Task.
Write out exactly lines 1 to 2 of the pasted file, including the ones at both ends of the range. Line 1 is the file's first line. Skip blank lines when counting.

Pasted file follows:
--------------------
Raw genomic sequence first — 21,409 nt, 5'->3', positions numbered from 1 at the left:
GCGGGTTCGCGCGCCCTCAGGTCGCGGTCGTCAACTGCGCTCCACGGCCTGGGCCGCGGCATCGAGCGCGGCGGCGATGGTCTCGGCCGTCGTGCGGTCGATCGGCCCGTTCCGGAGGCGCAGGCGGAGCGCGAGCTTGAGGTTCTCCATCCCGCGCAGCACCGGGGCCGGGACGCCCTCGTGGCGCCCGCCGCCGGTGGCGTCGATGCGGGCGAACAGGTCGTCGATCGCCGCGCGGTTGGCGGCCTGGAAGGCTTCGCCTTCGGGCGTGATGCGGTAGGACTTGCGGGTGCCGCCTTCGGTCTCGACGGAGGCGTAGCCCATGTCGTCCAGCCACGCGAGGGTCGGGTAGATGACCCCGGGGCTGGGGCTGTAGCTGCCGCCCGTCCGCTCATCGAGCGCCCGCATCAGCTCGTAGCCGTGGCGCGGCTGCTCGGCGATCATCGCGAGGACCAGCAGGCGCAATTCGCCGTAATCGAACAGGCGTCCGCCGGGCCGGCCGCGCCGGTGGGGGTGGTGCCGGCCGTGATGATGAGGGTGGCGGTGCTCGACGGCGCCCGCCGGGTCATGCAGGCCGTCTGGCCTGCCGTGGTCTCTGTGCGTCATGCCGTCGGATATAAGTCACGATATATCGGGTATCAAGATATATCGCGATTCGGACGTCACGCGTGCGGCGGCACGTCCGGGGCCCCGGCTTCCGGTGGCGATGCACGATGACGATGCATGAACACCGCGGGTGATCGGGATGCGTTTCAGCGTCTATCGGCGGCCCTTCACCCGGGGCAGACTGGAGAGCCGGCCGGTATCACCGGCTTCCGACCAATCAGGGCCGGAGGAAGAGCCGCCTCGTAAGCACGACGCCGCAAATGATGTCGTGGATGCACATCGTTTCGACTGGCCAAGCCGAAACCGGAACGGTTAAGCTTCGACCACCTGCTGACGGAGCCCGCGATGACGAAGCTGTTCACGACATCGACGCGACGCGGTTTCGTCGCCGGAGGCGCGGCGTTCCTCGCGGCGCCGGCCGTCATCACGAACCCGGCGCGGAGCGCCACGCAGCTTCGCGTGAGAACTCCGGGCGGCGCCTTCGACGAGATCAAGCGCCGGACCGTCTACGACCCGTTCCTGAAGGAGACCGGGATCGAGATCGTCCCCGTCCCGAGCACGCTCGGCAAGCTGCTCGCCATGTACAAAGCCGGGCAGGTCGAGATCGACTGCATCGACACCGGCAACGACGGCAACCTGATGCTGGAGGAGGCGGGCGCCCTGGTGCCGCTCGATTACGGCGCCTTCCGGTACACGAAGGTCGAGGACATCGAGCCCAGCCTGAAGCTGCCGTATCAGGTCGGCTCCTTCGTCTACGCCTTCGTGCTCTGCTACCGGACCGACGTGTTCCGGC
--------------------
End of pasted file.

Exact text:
Raw genomic sequence first — 21,409 nt, 5'->3', positions numbered from 1 at the left:
GCGGGTTCGCGCGCCCTCAGGTCGCGGTCGTCAACTGCGCTCCACGGCCTGGGCCGCGGCATCGAGCGCGGCGGCGATGGTCTCGGCCGTCGTGCGGTCGATCGGCCCGTTCCGGAGGCGCAGGCGGAGCGCGAGCTTGAGGTTCTCCATCCCGCGCAGCACCGGGGCCGGGACGCCCTCGTGGCGCCCGCCGCCGGTGGCGTCGATGCGGGCGAACAGGTCGTCGATCGCCGCGCGGTTGGCGGCCTGGAAGGCTTCGCCTTCGGGCGTGATGCGGTAGGACTTGCGGGTGCCGCCTTCGGTCTCGACGGAGGCGTAGCCCATGTCGTCCAGCCACGCGAGGGTCGGGTAGATGACCCCGGGGCTGGGGCTGTAGCTGCCGCCCGTCCGCTCATCGAGCGCCCGCATCAGCTCGTAGCCGTGGCGCGGCTGCTCGGCGATCATCGCGAGGACCAGCAGGCGCAATTCGCCGTAATCGAACAGGCGTCCGCCGGGCCGGCCGCGCCGGTGGGGGTGGTGCCGGCCGTGATGATGAGGGTGGCGGTGCTCGACGGCGCCCGCCGGGTCATGCAGGCCGTCTGGCCTGCCGTGGTCTCTGTGCGTCATGCCGTCGGATATAAGTCACGATATATCGGGTATCAAGATATATCGCGATTCGGACGTCACGCGTGCGGCGGCACGTCCGGGGCCCCGGCTTCCGGTGGCGATGCACGATGACGATGCATGAACACCGCGGGTGATCGGGATGCGTTTCAGCGTCTATCGGCGGCCCTTCACCCGGGGCAGACTGGAGAGCCGGCCGGTATCACCGGCTTCCGACCAATCAGGGCCGGAGGAAGAGCCGCCTCGTAAGCACGACGCCGCAAATGATGTCGTGGATGCACATCGTTTCGACTGGCCAAGCCGAAACCGGAACGGTTAAGCTTCGACCACCTGCTGACGGAGCCCGCGATGACGAAGCTGTTCACGACATCGACGCGACGCGGTTTCGTCGCCGGAGGCGCGGCGTTCCTCGCGGCGCCGGCCGTCATCACGAACCCGGCGCGGAGCGCCACGCAGCTTCGCGTGAGAACTCCGGGCGGCGCCTTCGACGAGATCAAGCGCCGGACCGTCTACGACCCGTTCCTGAAGGAGACCGGGATCGAGATCGTCCCCGTCCCGAGCACGCTCGGCAAGCTGCTCGCCATGTACAAAGCCGGGCAGGTCGAGATCGACTGCATCGACACCGGCAACGACGGCAACCTGATGCTGGAGGAGGCGGGCGCCCTGGTGCCGCTCGATTACGGCGCCTTCCGGTACACGAAGGTCGAGGACATCGAGCCCAGCCTGAAGCTGCCGTATCAGGTCGGCTCCTTCGTCTACGCCTTCGTGCTCTGCTACCGGACCGACGTGTTCCGGC